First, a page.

The use of the oxidative stress responses as biomarkers in Nile tilapia (Oreochromis niloticus) exposed to in vivo cadmium contamination
MetadataShow full item record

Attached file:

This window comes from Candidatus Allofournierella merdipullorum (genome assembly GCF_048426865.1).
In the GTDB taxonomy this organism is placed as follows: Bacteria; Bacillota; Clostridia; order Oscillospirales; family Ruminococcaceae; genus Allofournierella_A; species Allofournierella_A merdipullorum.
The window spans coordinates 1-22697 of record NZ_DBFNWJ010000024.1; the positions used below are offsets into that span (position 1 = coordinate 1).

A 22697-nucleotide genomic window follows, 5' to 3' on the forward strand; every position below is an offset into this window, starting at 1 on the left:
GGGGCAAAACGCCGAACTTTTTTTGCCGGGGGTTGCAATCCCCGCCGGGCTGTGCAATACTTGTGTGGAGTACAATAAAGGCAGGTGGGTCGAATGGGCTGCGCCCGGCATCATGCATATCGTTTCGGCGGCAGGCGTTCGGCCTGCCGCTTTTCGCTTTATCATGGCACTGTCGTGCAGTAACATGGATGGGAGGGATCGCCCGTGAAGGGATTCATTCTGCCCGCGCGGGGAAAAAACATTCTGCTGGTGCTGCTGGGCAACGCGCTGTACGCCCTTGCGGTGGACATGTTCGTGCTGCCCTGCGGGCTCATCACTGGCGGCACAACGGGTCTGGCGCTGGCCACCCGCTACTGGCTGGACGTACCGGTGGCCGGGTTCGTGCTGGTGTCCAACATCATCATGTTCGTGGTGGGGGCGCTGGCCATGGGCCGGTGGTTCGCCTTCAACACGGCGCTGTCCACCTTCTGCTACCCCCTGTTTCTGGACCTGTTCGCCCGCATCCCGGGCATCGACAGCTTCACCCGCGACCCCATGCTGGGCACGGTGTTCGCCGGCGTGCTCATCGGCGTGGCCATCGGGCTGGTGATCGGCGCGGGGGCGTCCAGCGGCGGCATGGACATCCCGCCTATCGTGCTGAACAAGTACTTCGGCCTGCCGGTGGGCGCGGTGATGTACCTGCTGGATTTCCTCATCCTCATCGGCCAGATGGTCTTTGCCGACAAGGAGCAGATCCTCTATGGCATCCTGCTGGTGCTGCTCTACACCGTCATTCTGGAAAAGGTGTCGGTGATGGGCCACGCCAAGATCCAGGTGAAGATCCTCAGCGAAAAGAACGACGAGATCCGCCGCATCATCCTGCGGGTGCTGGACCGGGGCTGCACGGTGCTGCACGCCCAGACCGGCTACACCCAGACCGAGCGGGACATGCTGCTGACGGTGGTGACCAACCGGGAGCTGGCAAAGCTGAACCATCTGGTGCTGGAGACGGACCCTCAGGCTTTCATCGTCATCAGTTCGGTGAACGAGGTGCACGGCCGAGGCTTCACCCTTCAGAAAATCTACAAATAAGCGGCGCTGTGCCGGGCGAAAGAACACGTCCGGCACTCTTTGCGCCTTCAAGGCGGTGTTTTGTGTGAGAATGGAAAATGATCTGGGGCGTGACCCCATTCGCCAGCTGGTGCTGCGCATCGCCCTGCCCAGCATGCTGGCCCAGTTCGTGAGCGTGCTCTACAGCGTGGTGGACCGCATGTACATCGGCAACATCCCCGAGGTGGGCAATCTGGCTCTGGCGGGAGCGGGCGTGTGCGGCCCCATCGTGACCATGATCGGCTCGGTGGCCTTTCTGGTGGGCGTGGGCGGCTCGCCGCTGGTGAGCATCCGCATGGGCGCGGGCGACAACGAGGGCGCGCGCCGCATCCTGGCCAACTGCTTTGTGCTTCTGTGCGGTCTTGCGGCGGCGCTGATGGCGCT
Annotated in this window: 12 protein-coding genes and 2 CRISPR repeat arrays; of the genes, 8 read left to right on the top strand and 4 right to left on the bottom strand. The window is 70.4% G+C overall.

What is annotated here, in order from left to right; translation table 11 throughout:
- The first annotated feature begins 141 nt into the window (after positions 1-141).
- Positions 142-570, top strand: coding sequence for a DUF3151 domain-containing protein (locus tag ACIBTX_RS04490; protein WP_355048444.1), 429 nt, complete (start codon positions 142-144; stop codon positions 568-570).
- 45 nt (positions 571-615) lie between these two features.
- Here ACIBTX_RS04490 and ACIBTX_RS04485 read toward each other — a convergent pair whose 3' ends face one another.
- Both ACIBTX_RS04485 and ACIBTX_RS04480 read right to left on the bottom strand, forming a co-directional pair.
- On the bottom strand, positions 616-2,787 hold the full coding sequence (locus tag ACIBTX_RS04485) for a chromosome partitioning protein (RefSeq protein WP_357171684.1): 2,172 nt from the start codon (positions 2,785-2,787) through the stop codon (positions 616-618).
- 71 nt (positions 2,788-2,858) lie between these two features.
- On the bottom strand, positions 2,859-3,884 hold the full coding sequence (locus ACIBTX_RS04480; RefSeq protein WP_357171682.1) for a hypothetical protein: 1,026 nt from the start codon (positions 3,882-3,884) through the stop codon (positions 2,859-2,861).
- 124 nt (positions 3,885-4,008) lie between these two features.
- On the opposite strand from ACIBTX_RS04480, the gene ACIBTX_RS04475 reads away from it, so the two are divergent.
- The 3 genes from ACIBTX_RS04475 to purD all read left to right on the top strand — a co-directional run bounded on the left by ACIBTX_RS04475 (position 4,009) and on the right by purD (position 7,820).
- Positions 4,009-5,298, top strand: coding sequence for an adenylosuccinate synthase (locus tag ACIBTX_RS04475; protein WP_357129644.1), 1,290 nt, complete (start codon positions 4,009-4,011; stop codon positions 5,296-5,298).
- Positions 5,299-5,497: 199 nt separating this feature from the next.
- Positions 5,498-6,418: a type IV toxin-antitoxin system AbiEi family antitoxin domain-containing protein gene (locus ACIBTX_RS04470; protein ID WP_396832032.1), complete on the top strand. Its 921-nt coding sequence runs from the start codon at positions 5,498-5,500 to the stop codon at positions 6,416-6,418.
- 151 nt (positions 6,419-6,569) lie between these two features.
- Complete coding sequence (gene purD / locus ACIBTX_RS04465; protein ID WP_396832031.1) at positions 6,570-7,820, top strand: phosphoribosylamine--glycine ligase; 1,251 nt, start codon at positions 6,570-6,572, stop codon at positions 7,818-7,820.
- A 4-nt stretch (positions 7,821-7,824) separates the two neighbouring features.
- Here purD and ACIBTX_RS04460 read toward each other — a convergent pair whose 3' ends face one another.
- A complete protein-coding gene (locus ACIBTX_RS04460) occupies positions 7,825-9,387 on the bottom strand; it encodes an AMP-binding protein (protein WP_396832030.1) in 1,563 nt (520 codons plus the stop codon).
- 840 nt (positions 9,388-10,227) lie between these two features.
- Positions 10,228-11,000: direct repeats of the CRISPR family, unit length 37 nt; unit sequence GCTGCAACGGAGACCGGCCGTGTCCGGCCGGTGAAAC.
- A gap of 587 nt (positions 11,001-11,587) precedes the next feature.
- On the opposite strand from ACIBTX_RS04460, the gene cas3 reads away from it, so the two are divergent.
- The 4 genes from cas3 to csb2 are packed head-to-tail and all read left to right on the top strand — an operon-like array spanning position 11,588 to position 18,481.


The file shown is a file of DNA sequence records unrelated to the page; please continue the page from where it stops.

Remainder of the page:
Water contaminants have a high potential risk for the health of populations. Protection from toxic effects of environmental water pollutants primarily involves considering the mechanism of low level toxicity and likely biological effects in organisms who live in these polluted waters. The biomarkers assessment of oxidative stress and metabolic alterations to cadmium exposure were evaluated in Nile tilapia, Oreochromis niloticus. The fish were exposed to 0.35, 0.75, 1.5, and 3.0 mg/l concentrations of Cd2+ (CdCl2) in water for 60 days. Fish that survived cadmium exposure showed a metabolic shift and a compensatory development for maintenance of the body weight gain. We observed a decreased glycogen content and decreased glucose uptake in white muscle. Lactate dehydrogenase (LDH) and creatine phosphokinase (CK) activities were also decreased, indicating that the glycolytic capacity was decreased in this tissue. No alterations were observed in total protein content in white muscle due to cadmium exposure suggesting a metabolic shift of carbohydrate metabolism to maintenance of the muscle protein reserve. There was an increase in glucose uptake, CK increased activity, and a clear increase of LDH activity in red muscle of fish with cadmium exposure. Since no alterations were observed in lipoperoxide concentration, while antioxidant enzymes glutathione peroxidase (GSH-Px) and superoxide dismutase (SOD) were changed in the liver and the red and white muscle of fish with cadmium exposure, we can conclude that oxygen free radicals are produced as a mediator of cadmium toxicity. Resistance development is related with increased activities of antioxidant enzymes, which were important in the protection against cadmium damage, inhibiting lipoperoxide formation. (C) 2002 Elsevier B.V. Ltd. All rights reserved.